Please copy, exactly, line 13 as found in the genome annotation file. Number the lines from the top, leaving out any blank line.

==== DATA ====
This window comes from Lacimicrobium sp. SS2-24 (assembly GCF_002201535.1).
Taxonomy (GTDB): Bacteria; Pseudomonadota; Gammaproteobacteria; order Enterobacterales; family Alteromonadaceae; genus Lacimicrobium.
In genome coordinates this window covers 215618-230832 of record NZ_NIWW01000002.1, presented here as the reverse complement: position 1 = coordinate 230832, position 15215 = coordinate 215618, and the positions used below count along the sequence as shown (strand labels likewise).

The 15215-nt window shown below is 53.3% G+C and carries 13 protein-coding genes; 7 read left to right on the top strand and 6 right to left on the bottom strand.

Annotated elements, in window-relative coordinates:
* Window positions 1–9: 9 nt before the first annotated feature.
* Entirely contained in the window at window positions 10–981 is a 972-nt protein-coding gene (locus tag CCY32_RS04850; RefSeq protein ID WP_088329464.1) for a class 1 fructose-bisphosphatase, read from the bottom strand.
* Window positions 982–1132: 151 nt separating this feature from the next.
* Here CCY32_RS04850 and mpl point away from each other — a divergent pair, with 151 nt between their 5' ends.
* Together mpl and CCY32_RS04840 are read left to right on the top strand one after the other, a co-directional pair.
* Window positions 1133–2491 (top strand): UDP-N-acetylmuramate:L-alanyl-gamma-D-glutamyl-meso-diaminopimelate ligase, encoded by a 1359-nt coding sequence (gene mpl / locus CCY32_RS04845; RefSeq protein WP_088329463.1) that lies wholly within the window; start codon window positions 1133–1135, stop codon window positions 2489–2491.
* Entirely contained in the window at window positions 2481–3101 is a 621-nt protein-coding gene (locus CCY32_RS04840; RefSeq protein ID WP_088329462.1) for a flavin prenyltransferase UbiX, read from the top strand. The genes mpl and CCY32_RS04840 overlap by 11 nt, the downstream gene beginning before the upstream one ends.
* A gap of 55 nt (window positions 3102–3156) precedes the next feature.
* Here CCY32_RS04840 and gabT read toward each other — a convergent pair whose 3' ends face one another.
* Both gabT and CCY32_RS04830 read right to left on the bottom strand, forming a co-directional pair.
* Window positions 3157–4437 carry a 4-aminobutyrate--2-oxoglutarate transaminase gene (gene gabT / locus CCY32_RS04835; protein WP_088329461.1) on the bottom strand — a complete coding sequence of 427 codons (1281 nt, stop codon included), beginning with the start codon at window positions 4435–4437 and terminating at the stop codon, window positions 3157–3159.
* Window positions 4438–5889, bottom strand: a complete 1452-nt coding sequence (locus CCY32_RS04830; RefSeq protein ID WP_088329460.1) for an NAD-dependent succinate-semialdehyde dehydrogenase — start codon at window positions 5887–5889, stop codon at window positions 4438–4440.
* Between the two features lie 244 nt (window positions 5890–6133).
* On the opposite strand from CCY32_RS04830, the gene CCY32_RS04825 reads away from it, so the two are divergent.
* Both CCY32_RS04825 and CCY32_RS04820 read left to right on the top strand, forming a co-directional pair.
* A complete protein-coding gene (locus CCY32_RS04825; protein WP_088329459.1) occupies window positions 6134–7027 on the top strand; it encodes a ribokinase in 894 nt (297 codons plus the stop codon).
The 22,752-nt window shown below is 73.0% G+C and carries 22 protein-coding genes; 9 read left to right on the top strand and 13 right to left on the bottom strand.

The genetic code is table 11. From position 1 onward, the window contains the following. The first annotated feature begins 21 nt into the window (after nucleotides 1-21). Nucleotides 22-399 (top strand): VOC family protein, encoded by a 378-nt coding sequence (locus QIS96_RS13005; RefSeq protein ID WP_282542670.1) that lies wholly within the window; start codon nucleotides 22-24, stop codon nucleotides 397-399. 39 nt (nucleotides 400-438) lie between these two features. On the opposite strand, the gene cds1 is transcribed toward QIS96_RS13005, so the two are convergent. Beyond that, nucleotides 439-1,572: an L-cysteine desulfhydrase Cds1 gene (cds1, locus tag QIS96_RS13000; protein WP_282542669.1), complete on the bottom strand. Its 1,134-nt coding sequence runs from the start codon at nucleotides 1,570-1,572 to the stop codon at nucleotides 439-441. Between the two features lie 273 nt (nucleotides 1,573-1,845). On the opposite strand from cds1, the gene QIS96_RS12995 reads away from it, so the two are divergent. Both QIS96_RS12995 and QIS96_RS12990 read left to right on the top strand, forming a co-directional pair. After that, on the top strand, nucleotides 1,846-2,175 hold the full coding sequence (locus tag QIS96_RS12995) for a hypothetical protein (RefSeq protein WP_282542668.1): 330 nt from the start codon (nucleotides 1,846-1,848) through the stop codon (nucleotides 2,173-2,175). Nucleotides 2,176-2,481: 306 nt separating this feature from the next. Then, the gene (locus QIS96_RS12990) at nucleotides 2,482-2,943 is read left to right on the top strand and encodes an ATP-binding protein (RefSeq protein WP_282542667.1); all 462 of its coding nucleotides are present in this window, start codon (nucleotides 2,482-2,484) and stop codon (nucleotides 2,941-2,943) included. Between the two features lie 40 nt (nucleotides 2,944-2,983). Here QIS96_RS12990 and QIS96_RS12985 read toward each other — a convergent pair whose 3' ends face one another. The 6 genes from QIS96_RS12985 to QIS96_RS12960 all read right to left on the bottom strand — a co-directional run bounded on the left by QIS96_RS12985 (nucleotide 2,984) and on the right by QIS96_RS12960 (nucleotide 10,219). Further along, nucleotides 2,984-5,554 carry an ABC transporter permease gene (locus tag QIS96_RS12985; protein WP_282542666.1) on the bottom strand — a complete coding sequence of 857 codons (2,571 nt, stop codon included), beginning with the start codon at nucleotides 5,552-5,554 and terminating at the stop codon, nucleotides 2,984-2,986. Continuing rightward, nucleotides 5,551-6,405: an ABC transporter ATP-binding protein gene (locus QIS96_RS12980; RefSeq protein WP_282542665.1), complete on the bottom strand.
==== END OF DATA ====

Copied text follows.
* A gap of 55 nt (window positions 3102–3156) precedes the next feature.